geographical name \ˈtī-ˈwän\

Definition of TAIWAN

island China off SE coast E of Fujian; belonged to Japan 1895–1945; since 1949 seat of (Nationalist) Republic of China ( Taibei) area 13,807 square miles (35,760 square kilometers), pop 22,300,929
Tai·wan·ese \ˌtī-wə-ˈnēz, -ˈnēs\ adjective or noun

Variants of TAIWAN

Tai·wan or For·mo·sa \fr-ˈmō-sə, fər-, -zə\

Rhymes with TAIWAN

aeon, add-on, agon, agone, Akan, Ambon, Amman, anon, Anshan, archon, argon, Argonne, atman, axon, bank on, barchan, baton, big on, Bion, blouson, bon ton, bonbon, boron, boson, bouillon, bring on, build on, bygone, caisson, call on, canton, capon, cast on, catch on, Ceylon, chaconne, Charon, chew on, chiffon, chiton, chrismon, Cimon, cistron, clip-on, codon, come-on, cordon, coupon, crampon, crayon, crepon, cretonne, crouton, Dacron, dead-on, Dear John, doggone, Dogon, Don Juan, exon, fall on, flacon, foregone, form on, Freon, fronton, futon, Garonne, get on, Gibran, gluon, gnomon, go on, guidon, hadron, Hainan, hand on, hands-on, hang on, have on, hazan, head-on, Henan, hereon, high on, hit on, hogan, hold on, Huainan, icon, intron, ion, jargon, Jinan, jomon, kanban, kaon, Kashan, keen on, Khoisan, Kirman, koan, krypton, kurgan, Kurgan, lauan, lepton, let on, lock on, log on, look on, Luzon, macron, Masan, Medan, Memnon, meson, micron, Milan, mod con, moron, mouton, Multan, muon, natron, nekton, neon, nephron, neuron, neutron, ninon, Nippon, nylon, odds-on, Oman, Oran, Orlon, paeon, parton, Pathan, pavane, pecan, peon, Phaëthon, photon, phyton, pick on, pion, piton, plankton, pluton, pompon, prion, proton, Pusan, push on, put-on, pylon, python, racon, radon, rag on, rayon, recon, rhyton, run-on, run on, Saint John, Saipan, salon, San Juan, Schliemann, Schumann, Shaban, shaman, shaitan, Shingon, sign on, sit on, slip-on, snap-on, solon, Solon, soupçon, soutane, stand on, stolon, stuck on, Suwon, sweet on, taipan, take on, tampon, taxon, Teflon, Tehran, teston, thereon, Tian Shan, tisane, torchon, toucan, toyon, trade on, trigon, Tristan, triton, trogon, try on, Tucson, turned-on, turn on, Typhon, tzigane, uhlan, Ulsan, upon, wait on, walk-on, witan, whereon, Wonsan, wonton, work on, Wuhan, xenon, Xi'an, Yukon, Yunnan, zircon


geographical name    (Concise Encyclopedia)

/div>Island, western Pacific Ocean, off southeastern China, and since 1949 the principal component of the Republic of China (which also includes Matsu and Quemoy islands and the Pescadores). Area: 13,973 sq mi (36,188 sq km), including its outlying islands. Population: (2009 est.) 23,069,000. Seat of government: Taipei. Han Chinese constitute virtually the entire population. Languages: Mandarin Chinese (official); Taiwanese, Fukien, and Hakka dialects also spoken. Religions: Buddhism, Daoism, Confucianism, Christianity. Currency: new Taiwan dollar. Lying 100 mi (160 km) off the Chinese mainland, Taiwan is composed mainly of mountains and hills, with densely populated coastal plains in the west. It has one of the highest population densities in the world and is a leading industrial power of the Pacific Rim, with an economy based on manufacturing industries, international trade, and services. Leading exports include nonelectrical and electrical machinery, electronics, textile products, plastic articles, and transportation equipment. Taiwan is a major producer of Chinese-language motion pictures. It is a multiparty republic with one legislative branch; its head of state is the president, and the head of government is the premier. Known to the Chinese as early as the 7th century, the island of Taiwan was widely settled by them early in the 17th century. In 1646 the Dutch seized control of the island, only to be ousted in 1661 by a large influx of Chinese refugees, supporters of the Ming dynasty. Taiwan fell to the Manchu in 1683 and was not open to Europeans again until 1858. In 1895 it was ceded to Japan following the first Sino-Japanese War. A Japanese military centre in World War II, it was frequently bombed by U.S. planes. After Japan's defeat it was returned to China, which was then governed by the Nationalists. When the communists took over mainland China in 1949, the Nationalist Party government fled to Taiwan and made it their seat of government, with Gen. Chiang Kai-shek as president. Since then, both the Nationalist government and the People's Republic of China (mainland China) have considered Taiwan a province of China. In 1954 Chiang and the U.S. signed a mutual defense treaty, and Taiwan received U.S. support for almost three decades, developing its economy in spectacular fashion. It was recognized as the representative of China in the UN until 1971, when it was replaced there by the People's Republic. Martial law in Taiwan, in effect since 1949, was lifted in 1987, and travel restrictions with mainland China were removed in 1988. In 1989 opposition parties were legalized. The relationship with the mainland grew increasingly close in the 1990s, but it again became strained over the future status of Taiwan after Chen Shui-bian (Ch'en Shui-pian) was elected president in 2000.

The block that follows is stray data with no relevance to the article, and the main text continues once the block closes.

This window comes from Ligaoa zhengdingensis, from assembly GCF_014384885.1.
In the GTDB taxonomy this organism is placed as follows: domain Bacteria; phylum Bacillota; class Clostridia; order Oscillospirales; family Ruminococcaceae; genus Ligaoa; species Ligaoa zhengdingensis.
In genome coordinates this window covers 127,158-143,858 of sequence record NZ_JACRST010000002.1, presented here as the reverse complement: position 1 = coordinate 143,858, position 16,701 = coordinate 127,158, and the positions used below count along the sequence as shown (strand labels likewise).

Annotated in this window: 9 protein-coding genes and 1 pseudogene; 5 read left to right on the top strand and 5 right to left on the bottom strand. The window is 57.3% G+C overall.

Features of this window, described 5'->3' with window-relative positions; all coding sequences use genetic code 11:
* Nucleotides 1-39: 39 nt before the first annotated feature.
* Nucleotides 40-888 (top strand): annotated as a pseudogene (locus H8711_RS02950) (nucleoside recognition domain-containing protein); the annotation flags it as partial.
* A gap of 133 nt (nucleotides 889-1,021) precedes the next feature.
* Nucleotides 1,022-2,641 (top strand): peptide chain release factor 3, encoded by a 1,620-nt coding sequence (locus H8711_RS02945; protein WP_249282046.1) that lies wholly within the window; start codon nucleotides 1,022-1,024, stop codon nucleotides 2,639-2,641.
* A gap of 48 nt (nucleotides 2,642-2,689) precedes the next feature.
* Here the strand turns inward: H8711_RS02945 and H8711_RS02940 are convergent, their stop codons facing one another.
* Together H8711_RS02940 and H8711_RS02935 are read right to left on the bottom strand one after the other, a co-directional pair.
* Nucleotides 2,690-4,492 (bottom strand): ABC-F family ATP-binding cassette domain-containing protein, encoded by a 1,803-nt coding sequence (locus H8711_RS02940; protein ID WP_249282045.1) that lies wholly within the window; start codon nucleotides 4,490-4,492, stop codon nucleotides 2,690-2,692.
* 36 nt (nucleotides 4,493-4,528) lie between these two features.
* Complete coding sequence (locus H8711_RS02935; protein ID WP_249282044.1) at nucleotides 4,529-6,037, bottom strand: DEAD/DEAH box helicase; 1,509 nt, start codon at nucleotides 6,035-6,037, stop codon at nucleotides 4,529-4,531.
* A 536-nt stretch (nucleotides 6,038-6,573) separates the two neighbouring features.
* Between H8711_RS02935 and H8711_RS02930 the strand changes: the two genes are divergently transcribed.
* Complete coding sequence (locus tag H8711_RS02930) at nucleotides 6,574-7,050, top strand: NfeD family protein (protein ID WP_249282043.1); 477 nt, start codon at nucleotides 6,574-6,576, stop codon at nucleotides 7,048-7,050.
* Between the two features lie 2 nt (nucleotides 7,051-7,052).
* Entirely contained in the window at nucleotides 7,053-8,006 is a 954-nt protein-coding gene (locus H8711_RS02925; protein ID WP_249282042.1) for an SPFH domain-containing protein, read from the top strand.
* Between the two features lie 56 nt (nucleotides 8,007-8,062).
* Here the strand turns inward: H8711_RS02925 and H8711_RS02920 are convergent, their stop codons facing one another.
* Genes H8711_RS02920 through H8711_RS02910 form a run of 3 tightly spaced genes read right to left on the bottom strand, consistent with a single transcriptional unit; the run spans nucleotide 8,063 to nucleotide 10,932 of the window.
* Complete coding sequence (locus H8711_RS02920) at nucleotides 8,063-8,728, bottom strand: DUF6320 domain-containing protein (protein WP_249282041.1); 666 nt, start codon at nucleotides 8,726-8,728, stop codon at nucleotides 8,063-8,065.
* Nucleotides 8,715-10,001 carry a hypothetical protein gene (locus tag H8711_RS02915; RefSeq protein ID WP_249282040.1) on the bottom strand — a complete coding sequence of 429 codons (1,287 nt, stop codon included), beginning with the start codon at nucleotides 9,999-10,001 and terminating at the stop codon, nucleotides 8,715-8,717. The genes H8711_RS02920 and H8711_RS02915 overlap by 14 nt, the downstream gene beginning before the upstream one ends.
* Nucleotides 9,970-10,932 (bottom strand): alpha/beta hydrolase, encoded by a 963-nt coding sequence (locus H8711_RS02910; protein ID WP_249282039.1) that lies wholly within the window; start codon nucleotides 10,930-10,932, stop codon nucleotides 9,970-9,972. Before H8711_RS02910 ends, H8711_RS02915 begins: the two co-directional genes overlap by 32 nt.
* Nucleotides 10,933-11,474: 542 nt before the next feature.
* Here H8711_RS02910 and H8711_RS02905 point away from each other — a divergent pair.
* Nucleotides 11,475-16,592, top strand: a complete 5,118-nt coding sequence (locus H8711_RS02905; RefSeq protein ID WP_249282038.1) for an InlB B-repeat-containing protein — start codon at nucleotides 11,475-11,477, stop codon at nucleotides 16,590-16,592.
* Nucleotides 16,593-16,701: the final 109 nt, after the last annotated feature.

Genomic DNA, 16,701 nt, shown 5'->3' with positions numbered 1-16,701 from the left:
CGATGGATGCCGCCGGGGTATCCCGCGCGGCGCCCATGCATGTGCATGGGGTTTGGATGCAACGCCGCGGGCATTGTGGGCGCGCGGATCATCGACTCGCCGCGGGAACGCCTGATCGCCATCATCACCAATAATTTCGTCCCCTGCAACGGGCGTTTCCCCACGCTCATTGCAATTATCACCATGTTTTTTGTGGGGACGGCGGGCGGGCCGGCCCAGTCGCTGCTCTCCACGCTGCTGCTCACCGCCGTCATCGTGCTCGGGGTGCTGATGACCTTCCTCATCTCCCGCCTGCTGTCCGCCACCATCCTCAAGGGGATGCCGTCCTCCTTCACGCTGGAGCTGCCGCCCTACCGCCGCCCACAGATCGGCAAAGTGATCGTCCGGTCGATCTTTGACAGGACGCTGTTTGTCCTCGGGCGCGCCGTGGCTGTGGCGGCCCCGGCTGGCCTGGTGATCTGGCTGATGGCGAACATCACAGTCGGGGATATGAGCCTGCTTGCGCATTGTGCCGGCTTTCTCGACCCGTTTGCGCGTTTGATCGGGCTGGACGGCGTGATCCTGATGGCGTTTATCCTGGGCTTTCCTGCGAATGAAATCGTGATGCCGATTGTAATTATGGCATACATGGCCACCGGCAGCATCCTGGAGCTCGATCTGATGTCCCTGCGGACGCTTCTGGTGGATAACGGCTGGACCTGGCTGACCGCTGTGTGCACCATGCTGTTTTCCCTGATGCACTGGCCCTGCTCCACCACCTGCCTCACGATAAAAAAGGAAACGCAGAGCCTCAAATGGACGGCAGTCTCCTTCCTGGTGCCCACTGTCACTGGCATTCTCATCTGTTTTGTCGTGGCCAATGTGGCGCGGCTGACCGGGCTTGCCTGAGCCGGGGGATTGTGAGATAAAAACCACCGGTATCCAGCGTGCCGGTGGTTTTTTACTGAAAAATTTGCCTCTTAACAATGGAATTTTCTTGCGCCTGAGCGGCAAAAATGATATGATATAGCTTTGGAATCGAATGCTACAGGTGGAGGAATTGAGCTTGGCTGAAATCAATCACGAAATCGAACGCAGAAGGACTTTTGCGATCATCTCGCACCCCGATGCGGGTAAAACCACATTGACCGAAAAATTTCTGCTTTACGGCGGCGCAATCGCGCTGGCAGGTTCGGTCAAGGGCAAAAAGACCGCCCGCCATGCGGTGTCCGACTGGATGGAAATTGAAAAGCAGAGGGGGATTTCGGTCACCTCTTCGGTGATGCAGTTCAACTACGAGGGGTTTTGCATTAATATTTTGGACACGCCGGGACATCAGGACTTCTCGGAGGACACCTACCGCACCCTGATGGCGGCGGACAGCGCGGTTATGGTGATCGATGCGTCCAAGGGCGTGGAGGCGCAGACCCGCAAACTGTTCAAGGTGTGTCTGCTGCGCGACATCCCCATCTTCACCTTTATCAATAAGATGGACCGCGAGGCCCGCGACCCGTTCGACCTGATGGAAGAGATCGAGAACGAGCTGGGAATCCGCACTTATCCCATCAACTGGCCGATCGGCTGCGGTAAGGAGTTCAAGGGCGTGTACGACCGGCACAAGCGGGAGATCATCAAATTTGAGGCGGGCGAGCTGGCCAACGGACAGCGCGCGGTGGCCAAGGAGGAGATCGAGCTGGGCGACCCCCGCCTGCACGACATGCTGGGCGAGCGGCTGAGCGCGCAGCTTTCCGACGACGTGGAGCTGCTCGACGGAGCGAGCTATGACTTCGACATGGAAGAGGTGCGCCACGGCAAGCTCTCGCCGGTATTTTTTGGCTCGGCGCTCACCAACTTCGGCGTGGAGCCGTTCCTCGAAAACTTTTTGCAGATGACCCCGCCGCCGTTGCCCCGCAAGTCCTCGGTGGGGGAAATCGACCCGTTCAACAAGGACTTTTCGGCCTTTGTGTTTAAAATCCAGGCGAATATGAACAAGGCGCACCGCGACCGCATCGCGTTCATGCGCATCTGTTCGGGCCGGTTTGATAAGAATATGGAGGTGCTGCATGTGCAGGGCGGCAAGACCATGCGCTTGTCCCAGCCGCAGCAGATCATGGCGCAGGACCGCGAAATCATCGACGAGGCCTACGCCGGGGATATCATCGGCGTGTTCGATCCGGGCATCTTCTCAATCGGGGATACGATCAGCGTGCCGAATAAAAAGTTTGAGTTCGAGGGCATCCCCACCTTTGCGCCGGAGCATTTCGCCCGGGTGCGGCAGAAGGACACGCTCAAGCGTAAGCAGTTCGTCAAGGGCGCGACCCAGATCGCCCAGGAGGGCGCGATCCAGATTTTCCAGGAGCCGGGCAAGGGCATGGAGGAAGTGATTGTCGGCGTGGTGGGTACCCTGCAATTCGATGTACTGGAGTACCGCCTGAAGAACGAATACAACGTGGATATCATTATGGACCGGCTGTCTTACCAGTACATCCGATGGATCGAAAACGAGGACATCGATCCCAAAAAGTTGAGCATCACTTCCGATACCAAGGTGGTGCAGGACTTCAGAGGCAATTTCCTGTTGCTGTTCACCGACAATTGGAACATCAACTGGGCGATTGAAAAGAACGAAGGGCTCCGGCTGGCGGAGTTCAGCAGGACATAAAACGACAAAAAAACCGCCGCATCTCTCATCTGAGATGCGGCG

Variants of TAIWAN

Taiwan formerly Formosa


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